The problem with Section 32, says Bob Young, president of Agricultural Prospects and former chief economist for the American Farm Bureau Federation, is that once USDA has purchased the commodities, it has to either store them or distribute them in a way that does not impact the domestic market. That’s a much easier problem to deal with for a product like cherries, which can go to food banks or nutrition programs. Bulk commodities like soybeans, wheat and corn present a much bigger problem.

“Once you’ve got it, what do you do with it?” Young said.

Joe Glauber, senior research fellow at the International Food Policy Research Institute and a former USDA chief economist, agrees that would be a problem.

“With soybeans you would have to hold them in stockpiles - something I doubt very seriously is being contemplated,” he told Agri-Pulse.

USDA also has access to billions of dollars as the sole proprietor of the Commodity Credit Corporation (CCC), which has broad authority to dole out money for loans, payments and commodity purchases.

The CCC Charter Act says USDA can use up to $30 billion per year to “support the prices of agricultural commodities (other than tobacco) through loans, purchases, payments, and other operations.”

The ability to just write checks to farmers and ranchers would solve the problem of storing bulk commodities, but it’s unclear if USDA would have the authority to compensate a farmer because a Chinese importer canceled a purchase rather than pay the new 25 percent tariff, said Glauber.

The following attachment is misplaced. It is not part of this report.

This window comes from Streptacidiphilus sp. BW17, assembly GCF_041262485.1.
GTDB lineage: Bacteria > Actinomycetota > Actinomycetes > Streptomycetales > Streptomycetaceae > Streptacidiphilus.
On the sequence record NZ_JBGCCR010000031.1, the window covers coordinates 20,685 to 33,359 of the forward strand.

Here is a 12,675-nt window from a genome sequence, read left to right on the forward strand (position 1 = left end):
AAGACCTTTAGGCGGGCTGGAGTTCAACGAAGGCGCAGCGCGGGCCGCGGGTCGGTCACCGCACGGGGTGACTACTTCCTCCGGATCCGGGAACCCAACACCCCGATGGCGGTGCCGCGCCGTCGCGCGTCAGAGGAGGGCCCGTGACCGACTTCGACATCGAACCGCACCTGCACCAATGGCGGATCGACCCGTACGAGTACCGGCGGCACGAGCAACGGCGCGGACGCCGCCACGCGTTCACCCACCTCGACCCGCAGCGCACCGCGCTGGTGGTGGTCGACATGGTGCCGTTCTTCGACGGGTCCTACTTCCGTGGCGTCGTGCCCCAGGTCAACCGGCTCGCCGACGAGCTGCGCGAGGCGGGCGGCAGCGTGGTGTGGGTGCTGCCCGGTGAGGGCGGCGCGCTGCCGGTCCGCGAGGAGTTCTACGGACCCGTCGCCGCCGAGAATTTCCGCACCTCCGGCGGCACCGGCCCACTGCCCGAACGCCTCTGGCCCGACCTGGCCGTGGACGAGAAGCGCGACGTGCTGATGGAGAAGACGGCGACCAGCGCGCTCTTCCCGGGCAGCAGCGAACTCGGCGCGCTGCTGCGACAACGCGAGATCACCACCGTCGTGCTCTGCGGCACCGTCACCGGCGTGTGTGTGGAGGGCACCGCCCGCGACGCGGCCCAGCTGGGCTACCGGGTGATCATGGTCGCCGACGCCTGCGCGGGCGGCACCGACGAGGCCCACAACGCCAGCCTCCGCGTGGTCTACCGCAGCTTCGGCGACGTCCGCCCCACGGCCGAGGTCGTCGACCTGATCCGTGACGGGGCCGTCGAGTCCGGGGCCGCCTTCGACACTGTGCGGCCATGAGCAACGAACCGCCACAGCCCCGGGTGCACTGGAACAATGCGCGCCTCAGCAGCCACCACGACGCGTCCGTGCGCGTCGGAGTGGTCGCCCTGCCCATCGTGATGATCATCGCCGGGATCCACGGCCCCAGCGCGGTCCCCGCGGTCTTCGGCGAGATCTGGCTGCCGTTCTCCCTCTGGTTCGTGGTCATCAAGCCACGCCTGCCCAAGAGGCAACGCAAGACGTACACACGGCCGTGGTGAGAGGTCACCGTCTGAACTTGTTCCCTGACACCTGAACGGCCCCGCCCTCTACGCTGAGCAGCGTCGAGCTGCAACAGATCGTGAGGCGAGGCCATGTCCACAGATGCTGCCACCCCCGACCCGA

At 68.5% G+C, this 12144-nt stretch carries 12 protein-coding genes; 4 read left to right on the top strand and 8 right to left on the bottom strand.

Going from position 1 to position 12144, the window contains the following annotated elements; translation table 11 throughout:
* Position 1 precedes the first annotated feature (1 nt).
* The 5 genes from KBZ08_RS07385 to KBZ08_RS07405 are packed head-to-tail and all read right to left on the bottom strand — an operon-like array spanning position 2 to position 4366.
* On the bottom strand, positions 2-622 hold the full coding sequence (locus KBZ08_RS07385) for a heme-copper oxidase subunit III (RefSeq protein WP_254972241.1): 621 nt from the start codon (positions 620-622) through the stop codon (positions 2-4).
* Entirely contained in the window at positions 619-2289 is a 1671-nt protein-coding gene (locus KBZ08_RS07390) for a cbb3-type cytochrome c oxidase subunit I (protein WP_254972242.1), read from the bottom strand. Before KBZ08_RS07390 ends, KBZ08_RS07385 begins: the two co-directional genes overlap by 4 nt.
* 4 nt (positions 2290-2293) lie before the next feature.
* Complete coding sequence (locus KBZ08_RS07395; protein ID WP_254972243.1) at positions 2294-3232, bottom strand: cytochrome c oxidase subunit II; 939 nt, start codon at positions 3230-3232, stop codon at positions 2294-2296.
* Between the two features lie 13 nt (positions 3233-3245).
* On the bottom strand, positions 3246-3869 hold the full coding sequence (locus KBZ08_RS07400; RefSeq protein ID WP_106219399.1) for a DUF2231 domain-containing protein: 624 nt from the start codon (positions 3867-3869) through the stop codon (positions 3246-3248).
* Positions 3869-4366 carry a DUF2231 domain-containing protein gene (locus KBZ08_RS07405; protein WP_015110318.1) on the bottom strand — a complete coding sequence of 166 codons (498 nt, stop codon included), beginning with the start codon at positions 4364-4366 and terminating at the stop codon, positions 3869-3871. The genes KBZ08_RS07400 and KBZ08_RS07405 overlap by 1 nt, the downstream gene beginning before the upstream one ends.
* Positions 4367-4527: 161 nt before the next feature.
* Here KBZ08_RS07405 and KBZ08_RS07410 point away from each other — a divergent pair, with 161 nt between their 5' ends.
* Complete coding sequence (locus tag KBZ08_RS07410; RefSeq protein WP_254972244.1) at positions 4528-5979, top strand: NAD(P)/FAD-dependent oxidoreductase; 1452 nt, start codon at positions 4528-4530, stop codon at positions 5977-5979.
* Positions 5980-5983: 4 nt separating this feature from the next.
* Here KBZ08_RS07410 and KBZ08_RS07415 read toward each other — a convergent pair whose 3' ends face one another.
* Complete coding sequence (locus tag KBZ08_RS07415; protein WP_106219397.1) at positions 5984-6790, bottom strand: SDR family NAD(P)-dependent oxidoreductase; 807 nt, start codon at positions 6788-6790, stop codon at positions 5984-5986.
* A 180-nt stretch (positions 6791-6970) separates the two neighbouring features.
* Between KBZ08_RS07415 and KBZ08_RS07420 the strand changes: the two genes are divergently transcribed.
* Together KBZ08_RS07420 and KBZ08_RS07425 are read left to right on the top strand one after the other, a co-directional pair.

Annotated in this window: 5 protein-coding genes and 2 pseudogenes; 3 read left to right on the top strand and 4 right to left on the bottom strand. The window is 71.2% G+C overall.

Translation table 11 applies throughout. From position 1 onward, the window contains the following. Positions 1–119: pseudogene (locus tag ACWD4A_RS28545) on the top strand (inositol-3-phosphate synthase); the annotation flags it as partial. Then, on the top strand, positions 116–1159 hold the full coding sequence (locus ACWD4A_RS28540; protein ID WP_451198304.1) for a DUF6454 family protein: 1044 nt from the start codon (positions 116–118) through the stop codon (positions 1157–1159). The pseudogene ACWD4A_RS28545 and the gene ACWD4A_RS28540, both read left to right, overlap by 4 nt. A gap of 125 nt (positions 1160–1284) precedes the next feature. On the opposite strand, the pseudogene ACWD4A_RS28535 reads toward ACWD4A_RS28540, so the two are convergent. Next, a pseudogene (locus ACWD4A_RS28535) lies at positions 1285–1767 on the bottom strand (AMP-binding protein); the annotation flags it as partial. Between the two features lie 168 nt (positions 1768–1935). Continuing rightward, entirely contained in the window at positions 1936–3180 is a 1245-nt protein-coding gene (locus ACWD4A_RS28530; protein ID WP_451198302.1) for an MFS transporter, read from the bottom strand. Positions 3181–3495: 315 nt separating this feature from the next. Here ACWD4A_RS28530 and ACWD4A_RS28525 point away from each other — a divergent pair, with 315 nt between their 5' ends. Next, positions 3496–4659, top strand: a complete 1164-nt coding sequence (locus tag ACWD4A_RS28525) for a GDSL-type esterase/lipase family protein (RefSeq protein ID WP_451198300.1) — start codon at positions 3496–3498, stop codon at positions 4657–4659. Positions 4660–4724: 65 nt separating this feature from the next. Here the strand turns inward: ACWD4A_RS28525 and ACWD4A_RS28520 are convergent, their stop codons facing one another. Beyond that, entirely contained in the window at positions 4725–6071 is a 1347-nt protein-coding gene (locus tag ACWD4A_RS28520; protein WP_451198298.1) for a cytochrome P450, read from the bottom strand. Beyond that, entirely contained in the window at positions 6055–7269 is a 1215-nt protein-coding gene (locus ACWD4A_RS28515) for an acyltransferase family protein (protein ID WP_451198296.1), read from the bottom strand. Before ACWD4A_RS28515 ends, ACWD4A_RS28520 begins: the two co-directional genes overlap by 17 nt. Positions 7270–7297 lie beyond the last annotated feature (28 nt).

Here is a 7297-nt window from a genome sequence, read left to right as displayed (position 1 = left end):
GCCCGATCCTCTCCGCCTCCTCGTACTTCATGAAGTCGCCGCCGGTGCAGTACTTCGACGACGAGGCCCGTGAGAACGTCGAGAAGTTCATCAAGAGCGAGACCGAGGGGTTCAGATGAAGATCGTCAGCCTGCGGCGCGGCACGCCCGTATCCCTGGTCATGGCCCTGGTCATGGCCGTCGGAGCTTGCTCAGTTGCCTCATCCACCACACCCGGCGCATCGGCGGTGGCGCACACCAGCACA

“I believe (the Office of Management and Budget) would have to approve the use of funds, but the authorities are quite broad,” Glauber said. “The question is whether USDA could make cash payments to producers under the Charter Act … Giving cash payments to farmers wouldn't support prices but obviously would compensate for income drops.”  

Even if USDA does figure out a system to compensate all of the farmers and ranchers for damage under the administration’s trade conflicts, producers are not likely to be happy about it.

“If the government is going to pay for something, that means the taxpayers are going to pay for it, and we already have a tremendous spending problem,” NCBA’s Bacus said. “We would much rather sell our product to foreign consumers at a competitive price than rely on the government for any kind of assistance.”